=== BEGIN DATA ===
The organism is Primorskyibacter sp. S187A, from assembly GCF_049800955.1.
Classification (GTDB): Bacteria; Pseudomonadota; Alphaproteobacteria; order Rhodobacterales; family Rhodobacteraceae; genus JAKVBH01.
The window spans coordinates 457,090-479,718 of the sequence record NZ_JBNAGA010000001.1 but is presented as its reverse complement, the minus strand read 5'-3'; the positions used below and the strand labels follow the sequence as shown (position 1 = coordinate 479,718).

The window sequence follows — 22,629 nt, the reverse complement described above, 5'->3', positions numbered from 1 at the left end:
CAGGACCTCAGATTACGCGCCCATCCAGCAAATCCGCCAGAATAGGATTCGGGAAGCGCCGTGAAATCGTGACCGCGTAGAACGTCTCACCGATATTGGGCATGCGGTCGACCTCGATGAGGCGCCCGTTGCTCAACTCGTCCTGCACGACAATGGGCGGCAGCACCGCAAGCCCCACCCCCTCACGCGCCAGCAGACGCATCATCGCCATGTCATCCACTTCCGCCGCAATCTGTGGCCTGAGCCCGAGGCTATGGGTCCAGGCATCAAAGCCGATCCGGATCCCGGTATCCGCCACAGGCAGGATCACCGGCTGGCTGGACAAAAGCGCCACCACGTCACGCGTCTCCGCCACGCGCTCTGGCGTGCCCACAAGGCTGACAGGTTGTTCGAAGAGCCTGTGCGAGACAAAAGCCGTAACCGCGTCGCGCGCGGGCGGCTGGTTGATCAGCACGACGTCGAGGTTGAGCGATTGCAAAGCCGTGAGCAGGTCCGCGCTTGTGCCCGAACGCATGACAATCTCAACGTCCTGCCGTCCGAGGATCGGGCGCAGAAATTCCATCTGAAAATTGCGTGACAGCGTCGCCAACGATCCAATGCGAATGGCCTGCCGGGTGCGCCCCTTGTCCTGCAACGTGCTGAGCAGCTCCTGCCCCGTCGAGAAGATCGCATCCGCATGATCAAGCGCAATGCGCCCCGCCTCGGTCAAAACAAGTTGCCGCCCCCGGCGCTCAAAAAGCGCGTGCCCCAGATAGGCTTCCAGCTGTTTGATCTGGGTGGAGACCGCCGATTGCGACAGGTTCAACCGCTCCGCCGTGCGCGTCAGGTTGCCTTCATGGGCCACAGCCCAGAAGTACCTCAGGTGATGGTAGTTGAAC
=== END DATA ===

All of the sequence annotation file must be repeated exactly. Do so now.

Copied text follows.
The organism is Primorskyibacter sp. S187A, from assembly GCF_049800955.1.
Classification (GTDB): Bacteria; Pseudomonadota; Alphaproteobacteria; order Rhodobacterales; family Rhodobacteraceae; genus JAKVBH01.
The window spans coordinates 457,090-479,718 of the sequence record NZ_JBNAGA010000001.1 but is presented as its reverse complement, the minus strand read 5'-3'; the positions used below and the strand labels follow the sequence as shown (position 1 = coordinate 479,718).

The window sequence follows — 22,629 nt, the reverse complement described above, 5'->3', positions numbered from 1 at the left end:
CAGGACCTCAGATTACGCGCCCATCCAGCAAATCCGCCAGAATAGGATTCGGGAAGCGCCGTGAAATCGTGACCGCGTAGAACGTCTCACCGATATTGGGCATGCGGTCGACCTCGATGAGGCGCCCGTTGCTCAACTCGTCCTGCACGACAATGGGCGGCAGCACCGCAAGCCCCACCCCCTCACGCGCCAGCAGACGCATCATCGCCATGTCATCCACTTCCGCCGCAATCTGTGGCCTGAGCCCGAGGCTATGGGTCCAGGCATCAAAGCCGATCCGGATCCCGGTATCCGCCACAGGCAGGATCACCGGCTGGCTGGACAAAAGCGCCACCACGTCACGCGTCTCCGCCACGCGCTCTGGCGTGCCCACAAGGCTGACAGGTTGTTCGAAGAGCCTGTGCGAGACAAAAGCCGTAACCGCGTCGCGCGCGGGCGGCTGGTTGATCAGCACGACGTCGAGGTTGAGCGATTGCAAAGCCGTGAGCAGGTCCGCGCTTGTGCCCGAACGCATGACAATCTCAACGTCCTGCCGTCCGAGGATCGGGCGCAGAAATTCCATCTGAAAATTGCGTGACAGCGTCGCCAACGATCCAATGCGAATGGCCTGCCGGGTGCGCCCCTTGTCCTGCAACGTGCTGAGCAGCTCCTGCCCCGTCGAGAAGATCGCATCCGCATGATCAAGCGCAATGCGCCCCGCCTCGGTCAAAACAAGTTGCCGCCCCCGGCGCTCAAAAAGCGCGTGCCCCAGATAGGCTTCCAGCTGTTTGATCTGGGTGGAGACCGCCGATTGCGACAGGTTCAACCGCTCCGCCGTGCGCGTCAGGTTGCCTTCATGGGCCACAGCCCAGAAGTACCTCAGGTGATGGTAGTTGAAC